< Earlier Kibitzing · PAGE 2 OF 2 ·
|Oct-12-05|| ||centercounter: GM Goldin is very talented apart from chess. He plays acoustic guitar and juggles very well. He is friends with a local chess store/school owner here in Orlando and comes to do simuls/lessons, as well as tournaments.|
|Nov-24-05|| ||WTHarvey: Here is a little collection of Alexander's quick wins: http://www.wtharvey.com/gold.html|
|Feb-27-06|| ||BIDMONFA: Alexander Goldin|
|Apr-28-06|| ||a30seclegend: Will be participating at the dayton chess club in ohio April 29th in the Midwest open team chess festival. <Deefree> since you live in columbus you should look into it not too far from where you are.|
|Aug-03-08|| ||myschkin: . . .
Interview with the 25 year old <Alexander Goldin> back in 1989 by
|Sep-09-08|| ||DarthStapler: I think I played this guy in an online simul in ICC once. He beat me.|
|Oct-09-08|| ||DarthStapler: Although I did manage to win a pawn early on|
|Jan-04-09|| ||WhiteRook48: that may have been a pawn gambit. I thought you never lost games.
Seems this guy liked looking for gold.|
|Feb-27-11|| ||wordfunph: 1996 World Open Goldin-Yermolinsky 5 Minutes Playoff Game: |
In the middle of the game, a table holding many spectators collapsed and people fell over each other like logs! The game went on as if nothing happened..
though i couldn't find the game here in CG..
|Jun-04-11|| ||chancho: http://kcachess.webs.com/Goldin.jpg|
|Jun-04-11|| ||Check It Out: <wordfunph> You are amazing...where do you come of with these tidbits??|
|Feb-27-12|| ||wordfunph: <CIO> mostly from chess magazines and books.|
"In Russia and continental Europe, a Grandmaster feels he's on top of the chess pyramid. Here in US, everyone asks me for autographs, but no one provides a hotel room or spending
- GM Alexander Goldin
happy birthday GM Goldin!
|Sep-16-14|| ||MarkFinan: Goldin vs A J Goldsby, 1998|
I've just been through this guys game with AJ and it's pretty good. I'm not posting with any intention of criticising Goldsby even if he did make 2 or 3 bad blunders, I'm posting it because every single move matches those of Stockfish's first choice. Maybe the paranoia that seems to affect a lot of chess players on this site is setting in, lol.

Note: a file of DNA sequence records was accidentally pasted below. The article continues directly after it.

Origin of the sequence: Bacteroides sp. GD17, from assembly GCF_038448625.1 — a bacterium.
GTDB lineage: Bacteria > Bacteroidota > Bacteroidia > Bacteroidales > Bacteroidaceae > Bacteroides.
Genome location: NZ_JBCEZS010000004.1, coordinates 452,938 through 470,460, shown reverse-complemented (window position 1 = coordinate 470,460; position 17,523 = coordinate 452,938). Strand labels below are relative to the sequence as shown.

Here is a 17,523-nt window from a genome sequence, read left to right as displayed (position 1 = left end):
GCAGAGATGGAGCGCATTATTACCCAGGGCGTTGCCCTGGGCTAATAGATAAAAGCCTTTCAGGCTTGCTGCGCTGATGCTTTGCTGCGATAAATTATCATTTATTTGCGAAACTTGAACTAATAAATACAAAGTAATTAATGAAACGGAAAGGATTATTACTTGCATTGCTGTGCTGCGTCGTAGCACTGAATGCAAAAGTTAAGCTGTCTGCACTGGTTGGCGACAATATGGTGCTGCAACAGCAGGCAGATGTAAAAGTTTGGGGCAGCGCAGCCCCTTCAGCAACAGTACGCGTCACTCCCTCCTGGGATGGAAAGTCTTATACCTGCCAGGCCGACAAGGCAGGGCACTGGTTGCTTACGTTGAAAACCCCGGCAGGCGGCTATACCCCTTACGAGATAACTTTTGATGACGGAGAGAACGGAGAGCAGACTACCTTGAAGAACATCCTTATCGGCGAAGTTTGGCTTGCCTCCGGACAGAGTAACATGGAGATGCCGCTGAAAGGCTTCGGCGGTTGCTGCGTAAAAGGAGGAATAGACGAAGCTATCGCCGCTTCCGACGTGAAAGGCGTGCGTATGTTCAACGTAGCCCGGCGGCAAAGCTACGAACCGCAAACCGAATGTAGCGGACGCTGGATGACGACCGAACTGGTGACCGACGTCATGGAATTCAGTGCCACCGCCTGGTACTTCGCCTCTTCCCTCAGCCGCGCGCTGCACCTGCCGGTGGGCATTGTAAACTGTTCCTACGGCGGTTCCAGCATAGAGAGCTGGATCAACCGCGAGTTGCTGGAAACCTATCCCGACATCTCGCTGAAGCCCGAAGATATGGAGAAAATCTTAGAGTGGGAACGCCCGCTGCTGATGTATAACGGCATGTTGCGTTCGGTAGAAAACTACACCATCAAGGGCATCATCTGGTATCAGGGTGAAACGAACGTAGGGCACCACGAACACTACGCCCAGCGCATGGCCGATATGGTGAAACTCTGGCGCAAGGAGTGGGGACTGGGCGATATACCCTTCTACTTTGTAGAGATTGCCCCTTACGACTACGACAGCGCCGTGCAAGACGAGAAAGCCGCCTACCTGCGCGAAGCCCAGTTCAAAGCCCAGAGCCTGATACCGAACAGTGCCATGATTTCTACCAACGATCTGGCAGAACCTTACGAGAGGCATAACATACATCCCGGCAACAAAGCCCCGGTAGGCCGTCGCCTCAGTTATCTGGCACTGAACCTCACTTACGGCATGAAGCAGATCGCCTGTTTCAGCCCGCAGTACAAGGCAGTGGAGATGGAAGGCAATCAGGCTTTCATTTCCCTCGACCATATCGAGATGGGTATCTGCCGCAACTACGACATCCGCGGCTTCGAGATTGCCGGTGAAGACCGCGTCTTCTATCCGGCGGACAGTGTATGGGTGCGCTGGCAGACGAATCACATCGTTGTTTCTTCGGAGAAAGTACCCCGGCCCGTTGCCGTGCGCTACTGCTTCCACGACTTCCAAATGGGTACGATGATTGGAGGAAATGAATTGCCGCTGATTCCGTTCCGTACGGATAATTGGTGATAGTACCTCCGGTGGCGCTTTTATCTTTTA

Or maybe I just realised he's a GM and obviously should have found all the moves!? Duhhh, lol. My bad. Nice little game though although AJ should have seen the final combination leading up to his queen being snatched a mile off!
|Sep-16-14|| ||john barleycorn: Mark, the weaker the opponent the more likely a GM will find the best moves according to an engine. Because the best moves may be pretty obvious.|
|Sep-16-14|| ||MarkFinan: True Jay-B. But unless you're playing a very very weak player who plays every move like a starter then I wouldn't have thought that every move would match those of an engine. I know all the super GM's play "near perfect chess" (to borrow a quote, lol) and their moves are usually 9/10 spot on accurate. Maybe I'm just joining the rest of the paranoid chess players on this site, lol. Nah, I'm obviously not saying this guy cheated but if I hadn't realized he was 2600+ and he was more my strength then I might have been suspicious.. I've realized that a lot of chess players are just paranoid, I even saw one or two comments questioning Caruana after his tournament win the other week!? Just insinuations not accusations but even so? ✌|
|Sep-16-14|| ||john barleycorn: <But unless you're playing a very very weak player who plays every move like a starter then I wouldn't have thought that every move would match those of an engine.>|
He may have forgotten his CHECKLIST that day. It happens.